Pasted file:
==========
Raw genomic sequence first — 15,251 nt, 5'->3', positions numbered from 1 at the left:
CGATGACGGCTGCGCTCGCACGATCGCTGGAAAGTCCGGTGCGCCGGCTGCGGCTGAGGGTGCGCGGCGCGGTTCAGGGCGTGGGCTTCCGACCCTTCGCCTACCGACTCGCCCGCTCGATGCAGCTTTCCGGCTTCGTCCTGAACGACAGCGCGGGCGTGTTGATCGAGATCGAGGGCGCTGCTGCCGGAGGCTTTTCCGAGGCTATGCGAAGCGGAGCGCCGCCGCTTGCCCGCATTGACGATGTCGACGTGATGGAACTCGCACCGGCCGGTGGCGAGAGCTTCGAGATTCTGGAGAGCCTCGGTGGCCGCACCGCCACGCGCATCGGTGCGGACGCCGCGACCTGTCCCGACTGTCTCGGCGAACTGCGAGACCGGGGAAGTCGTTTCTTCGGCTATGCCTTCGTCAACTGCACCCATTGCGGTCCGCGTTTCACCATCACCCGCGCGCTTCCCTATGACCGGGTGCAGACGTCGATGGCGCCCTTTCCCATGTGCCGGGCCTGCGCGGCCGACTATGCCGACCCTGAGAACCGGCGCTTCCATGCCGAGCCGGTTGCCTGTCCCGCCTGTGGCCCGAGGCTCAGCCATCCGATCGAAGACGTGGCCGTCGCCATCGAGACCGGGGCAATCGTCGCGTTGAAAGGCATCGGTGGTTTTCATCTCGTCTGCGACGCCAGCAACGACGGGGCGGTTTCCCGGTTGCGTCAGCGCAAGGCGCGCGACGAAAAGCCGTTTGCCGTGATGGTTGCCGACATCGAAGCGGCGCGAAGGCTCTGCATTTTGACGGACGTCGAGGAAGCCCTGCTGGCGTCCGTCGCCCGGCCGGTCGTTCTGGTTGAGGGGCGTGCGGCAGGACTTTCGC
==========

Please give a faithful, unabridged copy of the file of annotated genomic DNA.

Raw genomic sequence first — 15,251 nt, 5'->3', positions numbered from 1 at the left:
CGATGACGGCTGCGCTCGCACGATCGCTGGAAAGTCCGGTGCGCCGGCTGCGGCTGAGGGTGCGCGGCGCGGTTCAGGGCGTGGGCTTCCGACCCTTCGCCTACCGACTCGCCCGCTCGATGCAGCTTTCCGGCTTCGTCCTGAACGACAGCGCGGGCGTGTTGATCGAGATCGAGGGCGCTGCTGCCGGAGGCTTTTCCGAGGCTATGCGAAGCGGAGCGCCGCCGCTTGCCCGCATTGACGATGTCGACGTGATGGAACTCGCACCGGCCGGTGGCGAGAGCTTCGAGATTCTGGAGAGCCTCGGTGGCCGCACCGCCACGCGCATCGGTGCGGACGCCGCGACCTGTCCCGACTGTCTCGGCGAACTGCGAGACCGGGGAAGTCGTTTCTTCGGCTATGCCTTCGTCAACTGCACCCATTGCGGTCCGCGTTTCACCATCACCCGCGCGCTTCCCTATGACCGGGTGCAGACGTCGATGGCGCCCTTTCCCATGTGCCGGGCCTGCGCGGCCGACTATGCCGACCCTGAGAACCGGCGCTTCCATGCCGAGCCGGTTGCCTGTCCCGCCTGTGGCCCGAGGCTCAGCCATCCGATCGAAGACGTGGCCGTCGCCATCGAGACCGGGGCAATCGTCGCGTTGAAAGGCATCGGTGGTTTTCATCTCGTCTGCGACGCCAGCAACGACGGGGCGGTTTCCCGGTTGCGTCAGCGCAAGGCGCGCGACGAAAAGCCGTTTGCCGTGATGGTTGCCGACATCGAAGCGGCGCGAAGGCTCTGCATTTTGACGGACGTCGAGGAAGCCCTGCTGGCGTCCGTCGCCCGGCCGGTCGTTCTGGTTGAGGGGCGTGCGGCAGGACTTTCGC